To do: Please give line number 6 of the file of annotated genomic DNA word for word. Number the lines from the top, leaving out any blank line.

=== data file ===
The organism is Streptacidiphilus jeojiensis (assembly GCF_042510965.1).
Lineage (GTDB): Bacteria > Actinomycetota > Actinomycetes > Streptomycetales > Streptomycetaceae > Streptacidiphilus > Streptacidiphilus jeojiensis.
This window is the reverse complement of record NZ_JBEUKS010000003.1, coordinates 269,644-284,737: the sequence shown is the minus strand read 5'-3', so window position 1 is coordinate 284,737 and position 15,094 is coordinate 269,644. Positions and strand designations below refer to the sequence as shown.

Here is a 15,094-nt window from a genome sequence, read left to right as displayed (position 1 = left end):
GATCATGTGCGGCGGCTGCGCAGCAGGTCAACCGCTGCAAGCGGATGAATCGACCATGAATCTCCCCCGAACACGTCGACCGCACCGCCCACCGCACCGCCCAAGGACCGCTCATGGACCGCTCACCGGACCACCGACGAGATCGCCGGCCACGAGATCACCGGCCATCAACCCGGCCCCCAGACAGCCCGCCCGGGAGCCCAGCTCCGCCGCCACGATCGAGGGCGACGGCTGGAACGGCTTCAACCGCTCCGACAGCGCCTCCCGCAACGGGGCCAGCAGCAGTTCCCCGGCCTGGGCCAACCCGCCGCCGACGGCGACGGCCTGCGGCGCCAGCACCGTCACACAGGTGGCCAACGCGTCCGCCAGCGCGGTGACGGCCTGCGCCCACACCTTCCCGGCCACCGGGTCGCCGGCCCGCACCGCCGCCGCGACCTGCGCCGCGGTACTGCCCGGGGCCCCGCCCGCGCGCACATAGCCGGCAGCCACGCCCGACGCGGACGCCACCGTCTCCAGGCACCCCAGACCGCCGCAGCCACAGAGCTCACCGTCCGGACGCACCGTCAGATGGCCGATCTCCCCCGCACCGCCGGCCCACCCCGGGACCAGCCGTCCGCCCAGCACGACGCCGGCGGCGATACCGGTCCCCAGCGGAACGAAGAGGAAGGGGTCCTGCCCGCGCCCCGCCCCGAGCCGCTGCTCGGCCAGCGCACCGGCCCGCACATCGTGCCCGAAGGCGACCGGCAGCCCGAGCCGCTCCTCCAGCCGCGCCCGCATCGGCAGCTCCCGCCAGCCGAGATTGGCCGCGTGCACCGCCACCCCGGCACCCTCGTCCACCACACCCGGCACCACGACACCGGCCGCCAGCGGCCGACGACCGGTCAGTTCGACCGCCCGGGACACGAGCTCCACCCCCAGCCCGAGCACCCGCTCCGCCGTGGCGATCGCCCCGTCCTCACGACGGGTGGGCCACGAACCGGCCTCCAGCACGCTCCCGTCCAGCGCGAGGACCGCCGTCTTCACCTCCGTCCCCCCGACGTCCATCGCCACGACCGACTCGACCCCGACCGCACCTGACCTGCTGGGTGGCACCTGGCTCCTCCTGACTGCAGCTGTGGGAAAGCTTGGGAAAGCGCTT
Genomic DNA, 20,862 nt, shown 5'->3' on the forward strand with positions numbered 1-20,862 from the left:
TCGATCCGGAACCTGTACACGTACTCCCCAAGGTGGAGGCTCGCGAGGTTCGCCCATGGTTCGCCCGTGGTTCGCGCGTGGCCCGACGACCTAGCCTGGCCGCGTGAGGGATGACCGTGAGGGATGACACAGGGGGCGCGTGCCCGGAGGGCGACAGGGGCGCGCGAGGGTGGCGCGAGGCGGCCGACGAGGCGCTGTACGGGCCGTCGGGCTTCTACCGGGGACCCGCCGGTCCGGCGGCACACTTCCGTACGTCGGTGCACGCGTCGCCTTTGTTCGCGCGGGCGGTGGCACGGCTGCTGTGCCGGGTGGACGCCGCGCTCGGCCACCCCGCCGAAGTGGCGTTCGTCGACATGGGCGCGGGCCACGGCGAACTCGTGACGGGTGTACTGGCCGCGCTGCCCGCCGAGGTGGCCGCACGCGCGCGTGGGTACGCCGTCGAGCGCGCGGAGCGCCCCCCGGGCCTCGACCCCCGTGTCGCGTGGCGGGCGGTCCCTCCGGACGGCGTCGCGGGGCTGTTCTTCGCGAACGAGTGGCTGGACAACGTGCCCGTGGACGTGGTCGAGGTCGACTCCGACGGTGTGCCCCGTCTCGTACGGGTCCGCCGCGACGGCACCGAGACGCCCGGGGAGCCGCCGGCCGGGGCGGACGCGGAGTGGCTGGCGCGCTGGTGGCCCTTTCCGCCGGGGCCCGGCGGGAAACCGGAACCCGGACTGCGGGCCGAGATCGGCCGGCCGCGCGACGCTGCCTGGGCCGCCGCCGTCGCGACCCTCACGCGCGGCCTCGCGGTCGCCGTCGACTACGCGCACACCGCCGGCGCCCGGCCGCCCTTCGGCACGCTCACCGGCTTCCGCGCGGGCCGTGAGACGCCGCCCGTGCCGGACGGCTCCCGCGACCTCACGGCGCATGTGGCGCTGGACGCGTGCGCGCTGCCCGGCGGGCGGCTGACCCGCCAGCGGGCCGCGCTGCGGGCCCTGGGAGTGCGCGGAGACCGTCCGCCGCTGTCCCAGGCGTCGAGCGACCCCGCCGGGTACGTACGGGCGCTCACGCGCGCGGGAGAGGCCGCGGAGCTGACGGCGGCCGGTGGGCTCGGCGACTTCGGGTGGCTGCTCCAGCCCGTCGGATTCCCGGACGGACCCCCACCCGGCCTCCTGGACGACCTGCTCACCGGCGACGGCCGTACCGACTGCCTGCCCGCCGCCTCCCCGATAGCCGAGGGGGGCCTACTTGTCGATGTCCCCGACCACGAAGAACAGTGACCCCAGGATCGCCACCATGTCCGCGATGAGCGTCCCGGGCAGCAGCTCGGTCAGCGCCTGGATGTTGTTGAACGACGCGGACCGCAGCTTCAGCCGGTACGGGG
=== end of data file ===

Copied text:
Genomic DNA, 20,862 nt, shown 5'->3' on the forward strand with positions numbered 1-20,862 from the left: